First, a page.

Last month, my co-founder Vejey Gandier and I pitched our startup PopRx on CBC Dragon's Den Next Gen Den, securing $100,000 in investment.
The idea for PopRx all started over a year ago when I tried to fill a prescription that I got for an ear infection. I’m a pretty busy guy so taking an hour out of my day to go to the pharmacy is not exactly the best use my time. I would rather use that extra time to play with my kids who I don’t see often enough.
I called the pharmacy to ask if they could deliver the medication and was surprised to find out that most pharmacies offer free delivery. The pharmacy actually came to my house twice: first to pick up the paper prescription, then again to deliver my medication. It was an amazing service but so inefficient and a hassle to organize over the phone. I also had to give my credit card number over the phone which I hate to do.
Inefficiencies lead to opportunities
As an entrepreneur, I’m trained to see these inefficiencies as an opportunity. The next day I phoned the owner of the pharmacy. Our conversation went like this:
Me: “If I could design a way for patients to send you new and refill prescriptions securely using their smart phone so you could deliver them, would you pay me for that?”
Pharmacist: “Yes, I definitely would. Do you have something like that? I would be very interested.”
Me: “Yes, we’re building it right now - it should be ready in a few months. So how much would you pay us for that?” (This wasn’t exactly true, but it’s a method startups understand).
Pharmacist: “Well, we could probably pay you $X for each prescription that you send us.”
Me: “That’s about what we were thinking, too.” (Really, we had no idea). “We’re only accepting a few partners per delivery area. Would you be willing to sign a contract to be our first partner in your area?”
Pharmacist: “Yeah, sure! I’ll be at the pharmacy tomorrow, and you can bring it over.”
Me: “Sounds great! I’ll be there.”
So, that’s what we call market validation. From there, we went on to build a mockup and had the pharmacy staff review its functions and work with us on what would be required for regulation.
We then went on to contact other pharmacies. Nearly 100% of the pharmacies we were contacting were saying yes during our first phone call (even though many ignored our initial emails). We found out that pharmacists are pretty competitive group and will jump at the opportunity to destroy their competitors. This definitely worked in our favour.
At that point, we knew that the pharmacists would definitely pay us if we could get people to order their prescriptions using their smart phone. Really, we were just facilitating what they were already doing, so the model worked well.
But could we get people to use the app?
Understanding the customer's needs
To validate this idea, we started running multiple Facebook ads focusing on different features of the app. We found out that even though people thought that it was really cool to be able to take a picture of their new prescription and have it delivered the same day free, it was difficult to get these people to download the app.
The reason we soon discovered was that people were not willing to download an app that they may use in the future when they get a new prescription. To get these users we would have to engage in awareness marketing, which is way too expensive for a new startup.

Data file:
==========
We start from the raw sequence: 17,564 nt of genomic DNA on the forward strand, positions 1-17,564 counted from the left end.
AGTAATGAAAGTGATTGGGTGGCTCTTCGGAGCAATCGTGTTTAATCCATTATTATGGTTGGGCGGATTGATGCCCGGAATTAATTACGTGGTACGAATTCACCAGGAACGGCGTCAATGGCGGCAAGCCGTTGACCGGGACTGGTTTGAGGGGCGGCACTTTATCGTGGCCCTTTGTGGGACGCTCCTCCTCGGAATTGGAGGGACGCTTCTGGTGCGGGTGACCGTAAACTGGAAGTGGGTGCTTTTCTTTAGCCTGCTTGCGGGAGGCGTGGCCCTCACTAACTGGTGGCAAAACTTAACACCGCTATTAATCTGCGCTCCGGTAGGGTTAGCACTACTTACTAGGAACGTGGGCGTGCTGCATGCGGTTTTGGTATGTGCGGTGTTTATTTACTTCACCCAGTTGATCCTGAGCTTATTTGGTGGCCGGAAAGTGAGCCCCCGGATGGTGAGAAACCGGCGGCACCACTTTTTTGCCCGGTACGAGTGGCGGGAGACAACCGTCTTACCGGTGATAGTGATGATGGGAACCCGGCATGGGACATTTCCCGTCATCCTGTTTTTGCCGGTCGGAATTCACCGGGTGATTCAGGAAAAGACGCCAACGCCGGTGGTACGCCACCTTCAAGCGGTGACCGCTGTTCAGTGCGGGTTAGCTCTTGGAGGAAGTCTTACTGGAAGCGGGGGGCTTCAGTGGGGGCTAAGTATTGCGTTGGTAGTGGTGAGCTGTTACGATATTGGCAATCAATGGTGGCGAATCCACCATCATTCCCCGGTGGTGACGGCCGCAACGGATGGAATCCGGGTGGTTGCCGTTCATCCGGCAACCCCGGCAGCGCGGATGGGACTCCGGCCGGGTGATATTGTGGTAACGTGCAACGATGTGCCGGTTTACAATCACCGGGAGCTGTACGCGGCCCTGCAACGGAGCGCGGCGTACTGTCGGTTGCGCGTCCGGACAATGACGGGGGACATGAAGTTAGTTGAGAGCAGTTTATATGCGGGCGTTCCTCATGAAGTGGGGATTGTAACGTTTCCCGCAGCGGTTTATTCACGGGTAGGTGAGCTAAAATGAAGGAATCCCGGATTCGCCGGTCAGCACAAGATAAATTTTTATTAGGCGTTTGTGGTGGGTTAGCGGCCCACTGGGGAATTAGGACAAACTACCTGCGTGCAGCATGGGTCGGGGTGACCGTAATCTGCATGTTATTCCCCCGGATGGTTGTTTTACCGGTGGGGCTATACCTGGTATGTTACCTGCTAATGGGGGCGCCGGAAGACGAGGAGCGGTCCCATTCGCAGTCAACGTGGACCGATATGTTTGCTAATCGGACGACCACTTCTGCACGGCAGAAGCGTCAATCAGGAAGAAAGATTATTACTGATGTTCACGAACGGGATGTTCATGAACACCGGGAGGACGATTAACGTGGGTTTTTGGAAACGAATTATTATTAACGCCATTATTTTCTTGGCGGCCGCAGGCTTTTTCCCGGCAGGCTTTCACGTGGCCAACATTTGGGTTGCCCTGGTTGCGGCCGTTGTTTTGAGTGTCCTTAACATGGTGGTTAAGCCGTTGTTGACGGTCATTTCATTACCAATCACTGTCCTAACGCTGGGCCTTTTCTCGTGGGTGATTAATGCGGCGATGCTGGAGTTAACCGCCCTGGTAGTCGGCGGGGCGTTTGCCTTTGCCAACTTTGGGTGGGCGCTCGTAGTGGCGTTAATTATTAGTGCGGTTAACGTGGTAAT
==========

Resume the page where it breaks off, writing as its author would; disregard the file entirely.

While looking at the hundred or so users who had downloaded our app, we noticed that almost none were using it for new prescriptions. Rather they were taking pictures of their existing pill bottles to send to the pharmacy for refills.
When we contacted some of these users (one being my own mother), we found out that they were most excited about the fact that when they added their existing medications, it created a list of these medications right on their phone where they could reorder them and have them delivered with just a swipe.
The science of product/market fit
This was our biggest breakthrough. When we advertised this feature, our cost per click went down 500%. We knew we had something right away. Eight out of ten Canadians over the age of 45 have at least one medication that they fill every month. If we were focusing our advertising towards these Canadians, then most of them would have a reason to download the app right away.
Then when they eventually got a new prescription, our app would already be on their phone for them to use. It’s an indescribable moment when you know you have something that’s going to make waves!
I’d like to think that I’m a natural entrepreneur, but this is a carefully crafted process, a science of market and customer validation, building cheap, failing fast, and growing faster. You could learn these lessons through real-world experience or reading books (not really).
I learned it at the Master of Business, Entrepreneurship and Technology program at Canada’s most innovative university, the University of Waterloo. It’s the only program I know that seamlessly mixes classroom and real-world experience launching a startup, and it helped me gain the skills to launch two growing companies.
Dr. Ali Esmail took a break from his residency as a head and neck surgeon at the University of Manitoba to pursue a Master of Business, Entrepreneurship and Technology (MBET). As a physician, Ali saw many opportunities to leverage technology to improve patient care and workflows.
During MBET, he co-founded Koronis Health along with fellow MBET student Vejey Gandier. Their product, Medlinx, a secure mobile collaboration platform for medical professionals, has over 600 users at 26 different hospitals and clinics.
PopRx is an on-demand prescription app in which a user can manage, order, refill, and transfer prescriptions from their smartphone with free same-day delivery.